I will not be at the National preview at Rigbys or watching the first day of the meeting for personal reasons.
However, I will be picking up on what is now a proper Festival with superb “support races” from Friday.
We should start with John Francome’s wise words concerning what the the National now is:
While I don’t share Francome’s negativity about what the race now is – it had to change and last year was an unqualified success – it is vitally important to bear in mind that staying rather than jumping is the key. He makes a very good point that 120-125 stayers won’t get in the race but it is what it is. Having said that, this maybe gives us an angle into the race by focusing on stayers who do make the cut.
So, let’s start with Long Run. It’s hard to believe that he’s only a 9-y-o. This season cannot be seen as anything other than disappointing. However, if you looked at him as a coming horse for the National then it’s not so bad. The Gold Cup confirms his class, as does any number of Grade 1 performances. He’s the best horse to run in this race for ages. No-one can criticise his jockey over the fences and he has stayer written all over him. The bottom line question is straightforward – is he knackered? There is evidence to suggest that he is. If not then he wins this easily against far inferior horses. That is the dilemma.
Next is Teaforthree. Look at how close he is at the last fence last year. He has to be taken seriously but I’m still unconvinced. A superb bet for a place so bear that in mind with the first six options that will no doubt emerge this week, subject to a 10/1 or similar SP.
Tidal Bay is a lovely horse that Paul Nicholls has shown what can be done with after the transfer from his errant former trainer. However, for all of his renaissance, this is just not the right option. A horse that has been juggled from hurdles to fences, his valedictory run was the extraordinary win at Leopardstown over a year ago. His late run could provide one of the greatest wins ever (Red Rum and Crisp) but I really can’t see it.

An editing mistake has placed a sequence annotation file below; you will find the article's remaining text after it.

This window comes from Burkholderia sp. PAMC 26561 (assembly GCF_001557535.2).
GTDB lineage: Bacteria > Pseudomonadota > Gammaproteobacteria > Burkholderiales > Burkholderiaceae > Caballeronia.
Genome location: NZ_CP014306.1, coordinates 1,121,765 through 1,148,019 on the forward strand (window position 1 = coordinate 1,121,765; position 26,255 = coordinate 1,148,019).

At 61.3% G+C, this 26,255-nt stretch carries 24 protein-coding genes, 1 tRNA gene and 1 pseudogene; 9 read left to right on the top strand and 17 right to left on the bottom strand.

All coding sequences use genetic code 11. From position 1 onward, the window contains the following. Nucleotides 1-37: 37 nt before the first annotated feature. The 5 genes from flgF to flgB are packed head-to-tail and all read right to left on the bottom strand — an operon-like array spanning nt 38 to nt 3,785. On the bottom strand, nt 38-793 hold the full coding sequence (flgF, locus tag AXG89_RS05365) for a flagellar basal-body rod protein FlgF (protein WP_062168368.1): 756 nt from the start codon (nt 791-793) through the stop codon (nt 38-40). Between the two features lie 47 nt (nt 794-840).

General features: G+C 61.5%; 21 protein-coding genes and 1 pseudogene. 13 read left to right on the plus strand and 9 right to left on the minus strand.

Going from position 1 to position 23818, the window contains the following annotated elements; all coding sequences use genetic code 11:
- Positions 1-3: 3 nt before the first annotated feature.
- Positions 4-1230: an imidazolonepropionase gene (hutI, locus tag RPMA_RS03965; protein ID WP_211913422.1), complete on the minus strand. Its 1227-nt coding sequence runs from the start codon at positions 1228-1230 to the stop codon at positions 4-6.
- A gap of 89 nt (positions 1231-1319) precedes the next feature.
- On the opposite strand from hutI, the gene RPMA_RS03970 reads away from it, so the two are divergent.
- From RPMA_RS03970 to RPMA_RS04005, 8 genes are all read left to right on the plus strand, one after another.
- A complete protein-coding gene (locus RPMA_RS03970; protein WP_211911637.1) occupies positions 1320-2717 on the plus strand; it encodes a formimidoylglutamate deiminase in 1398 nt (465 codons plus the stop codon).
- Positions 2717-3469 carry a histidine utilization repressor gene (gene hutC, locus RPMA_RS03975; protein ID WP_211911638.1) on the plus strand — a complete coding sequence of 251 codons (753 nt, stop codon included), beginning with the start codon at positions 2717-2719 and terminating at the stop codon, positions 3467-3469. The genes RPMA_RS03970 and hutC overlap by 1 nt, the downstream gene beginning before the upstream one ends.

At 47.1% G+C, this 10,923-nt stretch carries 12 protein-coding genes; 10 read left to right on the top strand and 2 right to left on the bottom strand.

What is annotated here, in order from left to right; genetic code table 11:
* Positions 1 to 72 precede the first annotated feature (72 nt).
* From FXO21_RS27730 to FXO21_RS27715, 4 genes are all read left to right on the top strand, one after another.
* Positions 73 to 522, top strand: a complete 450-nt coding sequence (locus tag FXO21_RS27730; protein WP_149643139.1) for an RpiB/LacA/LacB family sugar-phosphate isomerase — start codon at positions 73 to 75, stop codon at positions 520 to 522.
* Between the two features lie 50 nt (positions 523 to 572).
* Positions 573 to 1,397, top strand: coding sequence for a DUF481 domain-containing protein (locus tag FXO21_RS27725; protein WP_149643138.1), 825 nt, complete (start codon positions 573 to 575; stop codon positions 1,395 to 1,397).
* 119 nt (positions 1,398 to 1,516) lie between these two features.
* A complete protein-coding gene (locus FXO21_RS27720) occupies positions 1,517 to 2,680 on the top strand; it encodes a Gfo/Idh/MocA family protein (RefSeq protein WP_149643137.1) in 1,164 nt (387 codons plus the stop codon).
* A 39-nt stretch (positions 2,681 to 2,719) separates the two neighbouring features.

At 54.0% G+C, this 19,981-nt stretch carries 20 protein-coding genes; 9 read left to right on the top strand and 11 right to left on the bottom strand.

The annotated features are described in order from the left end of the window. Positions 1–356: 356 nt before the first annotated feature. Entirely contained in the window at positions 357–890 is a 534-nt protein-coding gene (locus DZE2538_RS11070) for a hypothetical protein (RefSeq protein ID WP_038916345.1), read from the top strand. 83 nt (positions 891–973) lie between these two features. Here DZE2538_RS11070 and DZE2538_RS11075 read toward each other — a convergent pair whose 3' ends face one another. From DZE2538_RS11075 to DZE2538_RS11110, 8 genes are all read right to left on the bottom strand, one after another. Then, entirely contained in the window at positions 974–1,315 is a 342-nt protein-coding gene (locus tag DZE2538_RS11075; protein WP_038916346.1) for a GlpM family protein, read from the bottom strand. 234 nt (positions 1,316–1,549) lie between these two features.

I’m sorry to say this for connections (save that I’m thinking about all other connections) but I’m of the view that Monbeg Dude has been media promoted all as a result of those connections rather than ability. He’s a decent horse but I can’t possibly see him as a National winner. That said the form view is always there to kick you in the National but that is the only basis on which I see this one winning.
Prince de Beauchene
Surely this is a runner by default, i.e. because there is no other obvious option (unlike On His Own). Just can’t have him.
Now then, Pineau De Re is my idea of the winner (at a current 20/1). I may be way off the mark but I suspect that this one will be much shorter come the day. The good doctor (Richard Newland) has worked hard with moderate horses for a number of years but this one fits the profile perfectly, as I currently see it. He fell in the Becher (when off 135) but his placing in that race, followed by hurdles (save for a chase win at Exeter over 3m) and his excellent third to Fingal Bay in the Pertemps is an ideal prep. At the current price he’s also an excellent each way choice.
Rocky Creek, Triolo d’Alene and Burton Port are all horses deserving their places in the race but I don’t see any of them featuring in the places. Balthazar King has his place in the betting by virtue of his aptitude for Cross Country races but his 15th in this last year and his 1st at Craon on a mad course in September and 1st at Cheltenham in this year’s Cross Country emphasises the difference between the disciplines.
Of the others, I have none. I’m pretty confident that the winner will come from the horses I’ve highlighted. Of course, a result like last year’s could make me look a fool but they rarely happen in successive years.